That was on Sept 18. I “liked” this dig:
It is also more than a little convenient that Musicco is leaving at the end of annual bonus cycle.
Frankly, this is common. I’ve worked in the financial sector since 2003.
People get their bonuses and then jump ship. That’s how it works, usually. Those bonuses tend to be substantial, and at very high levels the bonuses are higher than base pay.
Now, I have deliberately jumped ship one week before I would have gotten a bonus. I made an explicit point of it and rubbed people’s faces in it, and yes, I absolutely meant it. If you cannot read those tea leaves, bucko, I cannot help you.
But let’s look at post #2:
Bloomberg Details How Unqualified CalPERS Chief Investment Officer Nicole Musicco Floundered Before Sudden Exit; Sports Focus Raises Specter of Possible Conflicts of Interest
Bloomberg gets props for quickly publishing a detailed account of the tenure of CalPERS’ suddenly departed Chief Investment Officer Nicole Musicco, in Biggest US Pension’s Investment Boss Pushed Sports Deals Before Calling It Quits. It’s clear some members of CalPERS’ staff cooperated with the story.1
Bloomberg reporters Eliyahu Kamisher and Dawn Lim lay out a set of facts that anyone who has been in finance or even in a large organization will recognize as that of an executive floundering. This is no surprise given that the search process, under the guidance of CEO Marcie Frost, knowingly chose someone lacking the experience that the Chief Investment Officer search had set forth as required. So CalPERS did itself and Musicco harm by rejecting two qualified white male finalists in the first round, making its diversity requirements paramount, rebooting the search and then choosing Musicco, who they had rejected in the first round.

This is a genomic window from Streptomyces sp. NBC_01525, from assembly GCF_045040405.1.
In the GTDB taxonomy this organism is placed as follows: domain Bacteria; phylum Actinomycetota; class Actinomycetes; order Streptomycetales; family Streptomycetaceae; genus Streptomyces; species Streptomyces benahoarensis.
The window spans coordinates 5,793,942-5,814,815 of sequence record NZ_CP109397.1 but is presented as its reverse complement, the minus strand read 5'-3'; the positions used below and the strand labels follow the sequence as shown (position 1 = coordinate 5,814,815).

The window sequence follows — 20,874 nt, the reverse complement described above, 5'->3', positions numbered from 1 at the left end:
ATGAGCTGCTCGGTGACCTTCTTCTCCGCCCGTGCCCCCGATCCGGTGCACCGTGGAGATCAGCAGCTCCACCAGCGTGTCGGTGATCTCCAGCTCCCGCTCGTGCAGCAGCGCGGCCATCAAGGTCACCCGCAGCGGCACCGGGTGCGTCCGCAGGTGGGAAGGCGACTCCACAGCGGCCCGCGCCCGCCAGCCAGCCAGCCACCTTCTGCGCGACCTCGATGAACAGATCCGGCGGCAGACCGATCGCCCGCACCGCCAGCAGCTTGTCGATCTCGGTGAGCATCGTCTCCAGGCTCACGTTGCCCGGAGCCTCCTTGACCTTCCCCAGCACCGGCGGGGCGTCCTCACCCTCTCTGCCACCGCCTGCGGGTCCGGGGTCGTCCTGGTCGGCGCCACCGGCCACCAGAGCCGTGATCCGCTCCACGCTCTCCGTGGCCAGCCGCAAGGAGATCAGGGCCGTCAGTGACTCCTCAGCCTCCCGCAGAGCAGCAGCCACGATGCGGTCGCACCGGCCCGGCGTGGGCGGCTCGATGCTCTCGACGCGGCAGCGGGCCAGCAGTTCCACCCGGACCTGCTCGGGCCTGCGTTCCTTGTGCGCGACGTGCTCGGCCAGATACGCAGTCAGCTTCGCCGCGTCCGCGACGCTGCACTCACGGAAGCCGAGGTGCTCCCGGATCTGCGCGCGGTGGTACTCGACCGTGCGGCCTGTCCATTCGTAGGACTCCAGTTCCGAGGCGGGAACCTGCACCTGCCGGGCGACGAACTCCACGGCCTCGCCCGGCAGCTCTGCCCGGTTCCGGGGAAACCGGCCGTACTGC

It may appear unseemly for this blog to say the quiet parts in the Bloomberg story out loud. However, the damage to Musicco, to the extent she didn’t manage to line up a new job out of Toronto that she could take up after a short bit of “family” downtime, the damage was already done by the implausible cover story for Musicco’s abrupt exit, as we explained yesterday, and the further backstory from Bloomberg. So we are unpacking the Bloomberg story to make clear to Frost and the CalPERS board that it’s obvious Musicco’s tenure was a failure, and the blame lies with them for having chosen her in the first place.
In my opinion, sports deals generally suck. They’re good for media coverage, etc. Private equity deals that make the news are generally bad deals, I think. The whole point is not to make the news! That’s why they’re private! (okay, I’m partly kidding there.)
I have my own thoughts on all these purported decision-making, but here is my sole question: why are they unable to grow the needed talent from within their organization?
There are several organizations that should be asking themselves this question.